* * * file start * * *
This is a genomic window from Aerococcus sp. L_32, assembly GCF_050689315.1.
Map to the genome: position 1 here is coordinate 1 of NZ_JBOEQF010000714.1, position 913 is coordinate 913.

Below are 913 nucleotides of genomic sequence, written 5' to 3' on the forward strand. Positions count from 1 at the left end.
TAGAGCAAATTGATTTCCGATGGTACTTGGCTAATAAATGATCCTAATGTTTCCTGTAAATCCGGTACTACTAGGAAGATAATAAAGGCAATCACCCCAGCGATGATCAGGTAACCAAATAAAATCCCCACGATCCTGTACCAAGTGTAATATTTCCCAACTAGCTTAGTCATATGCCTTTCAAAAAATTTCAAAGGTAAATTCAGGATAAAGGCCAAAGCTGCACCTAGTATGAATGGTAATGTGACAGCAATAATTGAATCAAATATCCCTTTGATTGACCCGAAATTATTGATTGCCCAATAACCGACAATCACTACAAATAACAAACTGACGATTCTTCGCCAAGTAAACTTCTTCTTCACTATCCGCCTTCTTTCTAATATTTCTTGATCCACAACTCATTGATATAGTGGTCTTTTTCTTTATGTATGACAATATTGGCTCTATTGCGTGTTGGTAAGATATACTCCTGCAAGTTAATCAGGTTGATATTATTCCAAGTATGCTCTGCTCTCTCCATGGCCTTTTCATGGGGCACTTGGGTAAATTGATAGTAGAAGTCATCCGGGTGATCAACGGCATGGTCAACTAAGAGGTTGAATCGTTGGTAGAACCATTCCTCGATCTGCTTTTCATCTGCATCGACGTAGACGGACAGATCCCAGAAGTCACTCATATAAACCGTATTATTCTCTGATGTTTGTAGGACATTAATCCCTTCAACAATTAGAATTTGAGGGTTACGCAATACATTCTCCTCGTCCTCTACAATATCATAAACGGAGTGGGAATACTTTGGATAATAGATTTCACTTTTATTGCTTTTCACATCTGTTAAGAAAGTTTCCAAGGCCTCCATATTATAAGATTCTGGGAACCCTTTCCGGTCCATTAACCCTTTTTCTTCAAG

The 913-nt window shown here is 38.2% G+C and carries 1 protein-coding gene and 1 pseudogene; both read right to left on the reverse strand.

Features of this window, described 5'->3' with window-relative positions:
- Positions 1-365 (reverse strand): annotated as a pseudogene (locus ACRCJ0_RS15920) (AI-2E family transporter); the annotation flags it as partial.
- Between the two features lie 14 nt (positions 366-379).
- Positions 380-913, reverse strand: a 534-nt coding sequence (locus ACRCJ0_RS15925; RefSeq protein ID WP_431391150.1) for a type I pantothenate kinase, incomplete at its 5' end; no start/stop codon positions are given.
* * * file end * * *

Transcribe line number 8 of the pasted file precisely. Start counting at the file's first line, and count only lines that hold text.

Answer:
- Between the two features lie 14 nt (positions 366-379).